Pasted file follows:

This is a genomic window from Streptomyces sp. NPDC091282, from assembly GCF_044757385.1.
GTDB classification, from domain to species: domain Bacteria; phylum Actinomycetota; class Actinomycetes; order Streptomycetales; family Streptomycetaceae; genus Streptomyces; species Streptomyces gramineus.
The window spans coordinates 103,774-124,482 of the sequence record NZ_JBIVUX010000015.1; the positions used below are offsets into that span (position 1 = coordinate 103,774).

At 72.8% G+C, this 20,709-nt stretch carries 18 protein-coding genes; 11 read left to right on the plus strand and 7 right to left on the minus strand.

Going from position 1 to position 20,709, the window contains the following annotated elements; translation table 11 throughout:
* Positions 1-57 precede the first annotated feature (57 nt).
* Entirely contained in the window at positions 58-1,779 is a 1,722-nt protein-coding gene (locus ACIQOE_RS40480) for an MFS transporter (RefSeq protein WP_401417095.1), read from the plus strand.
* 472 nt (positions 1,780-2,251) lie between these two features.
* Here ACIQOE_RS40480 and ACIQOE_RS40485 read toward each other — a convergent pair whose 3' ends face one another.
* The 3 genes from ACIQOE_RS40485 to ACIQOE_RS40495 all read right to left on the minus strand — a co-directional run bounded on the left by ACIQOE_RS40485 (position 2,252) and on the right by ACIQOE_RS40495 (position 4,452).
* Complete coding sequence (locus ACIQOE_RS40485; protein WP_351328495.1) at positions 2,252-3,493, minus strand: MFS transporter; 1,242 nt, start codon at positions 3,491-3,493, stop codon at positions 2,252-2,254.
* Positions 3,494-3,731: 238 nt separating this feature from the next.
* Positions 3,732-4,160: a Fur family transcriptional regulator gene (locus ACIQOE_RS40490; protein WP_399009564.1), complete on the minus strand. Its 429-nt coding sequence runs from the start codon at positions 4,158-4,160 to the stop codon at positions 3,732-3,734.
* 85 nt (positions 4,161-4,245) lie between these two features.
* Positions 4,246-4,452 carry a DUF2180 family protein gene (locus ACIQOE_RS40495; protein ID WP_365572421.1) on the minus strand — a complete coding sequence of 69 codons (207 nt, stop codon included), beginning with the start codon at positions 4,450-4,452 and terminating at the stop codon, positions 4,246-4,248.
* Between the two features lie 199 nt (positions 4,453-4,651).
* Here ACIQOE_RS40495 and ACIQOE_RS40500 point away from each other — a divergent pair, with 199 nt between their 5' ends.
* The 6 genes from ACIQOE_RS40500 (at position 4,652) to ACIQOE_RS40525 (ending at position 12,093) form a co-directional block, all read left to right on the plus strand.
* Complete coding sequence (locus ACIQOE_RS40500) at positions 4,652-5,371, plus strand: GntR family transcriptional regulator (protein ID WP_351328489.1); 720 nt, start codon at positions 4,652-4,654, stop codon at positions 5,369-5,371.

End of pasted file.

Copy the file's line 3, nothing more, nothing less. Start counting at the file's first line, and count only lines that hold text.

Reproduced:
The window spans coordinates 103,774-124,482 of the sequence record NZ_JBIVUX010000015.1; the positions used below are offsets into that span (position 1 = coordinate 103,774).